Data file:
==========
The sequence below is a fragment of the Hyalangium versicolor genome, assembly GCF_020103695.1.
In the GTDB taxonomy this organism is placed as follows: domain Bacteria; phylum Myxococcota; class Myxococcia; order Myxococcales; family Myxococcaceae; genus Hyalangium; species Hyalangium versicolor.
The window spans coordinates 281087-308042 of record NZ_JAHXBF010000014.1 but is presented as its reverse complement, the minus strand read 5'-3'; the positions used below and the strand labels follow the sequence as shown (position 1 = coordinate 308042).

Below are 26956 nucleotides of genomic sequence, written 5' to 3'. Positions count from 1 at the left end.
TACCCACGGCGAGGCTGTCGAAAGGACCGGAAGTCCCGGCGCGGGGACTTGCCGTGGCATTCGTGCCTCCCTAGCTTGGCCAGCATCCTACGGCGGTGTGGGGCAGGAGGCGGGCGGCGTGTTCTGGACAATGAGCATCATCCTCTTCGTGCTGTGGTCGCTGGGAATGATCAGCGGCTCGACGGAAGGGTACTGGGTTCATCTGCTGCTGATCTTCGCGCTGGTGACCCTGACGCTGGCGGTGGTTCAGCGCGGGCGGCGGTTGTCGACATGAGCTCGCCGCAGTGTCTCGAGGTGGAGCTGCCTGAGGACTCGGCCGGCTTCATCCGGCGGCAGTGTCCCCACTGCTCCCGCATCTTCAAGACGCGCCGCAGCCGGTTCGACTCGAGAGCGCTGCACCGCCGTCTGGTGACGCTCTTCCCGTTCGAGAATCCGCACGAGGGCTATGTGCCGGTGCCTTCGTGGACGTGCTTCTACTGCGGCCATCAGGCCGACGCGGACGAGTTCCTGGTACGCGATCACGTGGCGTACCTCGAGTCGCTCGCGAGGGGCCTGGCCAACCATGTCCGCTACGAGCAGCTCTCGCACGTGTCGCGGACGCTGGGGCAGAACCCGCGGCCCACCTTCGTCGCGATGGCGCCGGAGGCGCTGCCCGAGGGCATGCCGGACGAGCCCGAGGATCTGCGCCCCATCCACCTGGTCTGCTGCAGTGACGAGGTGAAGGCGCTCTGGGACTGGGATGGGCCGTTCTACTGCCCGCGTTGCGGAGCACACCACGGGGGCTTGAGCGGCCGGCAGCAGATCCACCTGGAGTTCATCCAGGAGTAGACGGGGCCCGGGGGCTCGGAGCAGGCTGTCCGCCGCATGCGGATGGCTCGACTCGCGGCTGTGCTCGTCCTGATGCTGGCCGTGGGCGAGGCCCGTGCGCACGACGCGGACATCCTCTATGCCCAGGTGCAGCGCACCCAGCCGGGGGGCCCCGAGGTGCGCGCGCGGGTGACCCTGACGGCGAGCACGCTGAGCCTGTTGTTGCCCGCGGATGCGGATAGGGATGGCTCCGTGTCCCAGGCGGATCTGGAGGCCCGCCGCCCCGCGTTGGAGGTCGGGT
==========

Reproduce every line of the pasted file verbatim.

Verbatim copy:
The sequence below is a fragment of the Hyalangium versicolor genome, assembly GCF_020103695.1.
In the GTDB taxonomy this organism is placed as follows: domain Bacteria; phylum Myxococcota; class Myxococcia; order Myxococcales; family Myxococcaceae; genus Hyalangium; species Hyalangium versicolor.
The window spans coordinates 281087-308042 of record NZ_JAHXBF010000014.1 but is presented as its reverse complement, the minus strand read 5'-3'; the positions used below and the strand labels follow the sequence as shown (position 1 = coordinate 308042).

Below are 26956 nucleotides of genomic sequence, written 5' to 3'. Positions count from 1 at the left end.
TACCCACGGCGAGGCTGTCGAAAGGACCGGAAGTCCCGGCGCGGGGACTTGCCGTGGCATTCGTGCCTCCCTAGCTTGGCCAGCATCCTACGGCGGTGTGGGGCAGGAGGCGGGCGGCGTGTTCTGGACAATGAGCATCATCCTCTTCGTGCTGTGGTCGCTGGGAATGATCAGCGGCTCGACGGAAGGGTACTGGGTTCATCTGCTGCTGATCTTCGCGCTGGTGACCCTGACGCTGGCGGTGGTTCAGCGCGGGCGGCGGTTGTCGACATGAGCTCGCCGCAGTGTCTCGAGGTGGAGCTGCCTGAGGACTCGGCCGGCTTCATCCGGCGGCAGTGTCCCCACTGCTCCCGCATCTTCAAGACGCGCCGCAGCCGGTTCGACTCGAGAGCGCTGCACCGCCGTCTGGTGACGCTCTTCCCGTTCGAGAATCCGCACGAGGGCTATGTGCCGGTGCCTTCGTGGACGTGCTTCTACTGCGGCCATCAGGCCGACGCGGACGAGTTCCTGGTACGCGATCACGTGGCGTACCTCGAGTCGCTCGCGAGGGGCCTGGCCAACCATGTCCGCTACGAGCAGCTCTCGCACGTGTCGCGGACGCTGGGGCAGAACCCGCGGCCCACCTTCGTCGCGATGGCGCCGGAGGCGCTGCCCGAGGGCATGCCGGACGAGCCCGAGGATCTGCGCCCCATCCACCTGGTCTGCTGCAGTGACGAGGTGAAGGCGCTCTGGGACTGGGATGGGCCGTTCTACTGCCCGCGTTGCGGAGCACACCACGGGGGCTTGAGCGGCCGGCAGCAGATCCACCTGGAGTTCATCCAGGAGTAGACGGGGCCCGGGGGCTCGGAGCAGGCTGTCCGCCGCATGCGGATGGCTCGACTCGCGGCTGTGCTCGTCCTGATGCTGGCCGTGGGCGAGGCCCGTGCGCACGACGCGGACATCCTCTATGCCCAGGTGCAGCGCACCCAGCCGGGGGGCCCCGAGGTGCGCGCGCGGGTGACCCTGACGGCGAGCACGCTGAGCCTGTTGTTGCCCGCGGATGCGGATAGGGATGGCTCCGTGTCCCAGGCGGATCTGGAGGCCCGCCGCCCCGCGTTGGAGGTCGGGT